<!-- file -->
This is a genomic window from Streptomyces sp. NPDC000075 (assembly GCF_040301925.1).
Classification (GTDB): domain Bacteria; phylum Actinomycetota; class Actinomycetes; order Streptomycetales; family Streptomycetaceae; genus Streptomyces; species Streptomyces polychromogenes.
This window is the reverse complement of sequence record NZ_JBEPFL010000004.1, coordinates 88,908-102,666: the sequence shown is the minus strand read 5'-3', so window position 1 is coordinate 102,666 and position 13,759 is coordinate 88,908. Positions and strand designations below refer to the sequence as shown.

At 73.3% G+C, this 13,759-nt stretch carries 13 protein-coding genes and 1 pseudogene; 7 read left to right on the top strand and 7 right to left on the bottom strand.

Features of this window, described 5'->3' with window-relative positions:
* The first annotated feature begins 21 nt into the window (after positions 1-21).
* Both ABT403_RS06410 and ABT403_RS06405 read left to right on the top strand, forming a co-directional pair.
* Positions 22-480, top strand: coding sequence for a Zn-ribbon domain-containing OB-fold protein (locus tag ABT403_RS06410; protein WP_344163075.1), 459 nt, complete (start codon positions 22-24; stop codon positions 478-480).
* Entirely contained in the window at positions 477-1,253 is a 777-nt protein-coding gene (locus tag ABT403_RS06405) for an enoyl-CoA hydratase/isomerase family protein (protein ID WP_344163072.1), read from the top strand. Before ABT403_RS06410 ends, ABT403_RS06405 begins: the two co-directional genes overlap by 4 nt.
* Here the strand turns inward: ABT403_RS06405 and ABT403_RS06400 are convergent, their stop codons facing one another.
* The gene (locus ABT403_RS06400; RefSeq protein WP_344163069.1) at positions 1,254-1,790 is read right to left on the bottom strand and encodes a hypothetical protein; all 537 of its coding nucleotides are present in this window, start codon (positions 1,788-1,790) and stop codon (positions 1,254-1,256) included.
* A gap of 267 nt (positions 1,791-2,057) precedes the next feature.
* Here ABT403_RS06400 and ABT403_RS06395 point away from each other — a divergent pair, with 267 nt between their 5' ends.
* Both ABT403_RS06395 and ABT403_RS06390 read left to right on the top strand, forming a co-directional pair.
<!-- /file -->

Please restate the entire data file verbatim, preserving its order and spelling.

This is a genomic window from Streptomyces sp. NPDC000075 (assembly GCF_040301925.1).
Classification (GTDB): domain Bacteria; phylum Actinomycetota; class Actinomycetes; order Streptomycetales; family Streptomycetaceae; genus Streptomyces; species Streptomyces polychromogenes.
This window is the reverse complement of sequence record NZ_JBEPFL010000004.1, coordinates 88,908-102,666: the sequence shown is the minus strand read 5'-3', so window position 1 is coordinate 102,666 and position 13,759 is coordinate 88,908. Positions and strand designations below refer to the sequence as shown.

At 73.3% G+C, this 13,759-nt stretch carries 13 protein-coding genes and 1 pseudogene; 7 read left to right on the top strand and 7 right to left on the bottom strand.

Features of this window, described 5'->3' with window-relative positions:
* The first annotated feature begins 21 nt into the window (after positions 1-21).
* Both ABT403_RS06410 and ABT403_RS06405 read left to right on the top strand, forming a co-directional pair.
* Positions 22-480, top strand: coding sequence for a Zn-ribbon domain-containing OB-fold protein (locus tag ABT403_RS06410; protein WP_344163075.1), 459 nt, complete (start codon positions 22-24; stop codon positions 478-480).
* Entirely contained in the window at positions 477-1,253 is a 777-nt protein-coding gene (locus tag ABT403_RS06405) for an enoyl-CoA hydratase/isomerase family protein (protein ID WP_344163072.1), read from the top strand. Before ABT403_RS06410 ends, ABT403_RS06405 begins: the two co-directional genes overlap by 4 nt.
* Here the strand turns inward: ABT403_RS06405 and ABT403_RS06400 are convergent, their stop codons facing one another.
* The gene (locus ABT403_RS06400; RefSeq protein WP_344163069.1) at positions 1,254-1,790 is read right to left on the bottom strand and encodes a hypothetical protein; all 537 of its coding nucleotides are present in this window, start codon (positions 1,788-1,790) and stop codon (positions 1,254-1,256) included.
* A gap of 267 nt (positions 1,791-2,057) precedes the next feature.
* Here ABT403_RS06400 and ABT403_RS06395 point away from each other — a divergent pair, with 267 nt between their 5' ends.
* Both ABT403_RS06395 and ABT403_RS06390 read left to right on the top strand, forming a co-directional pair.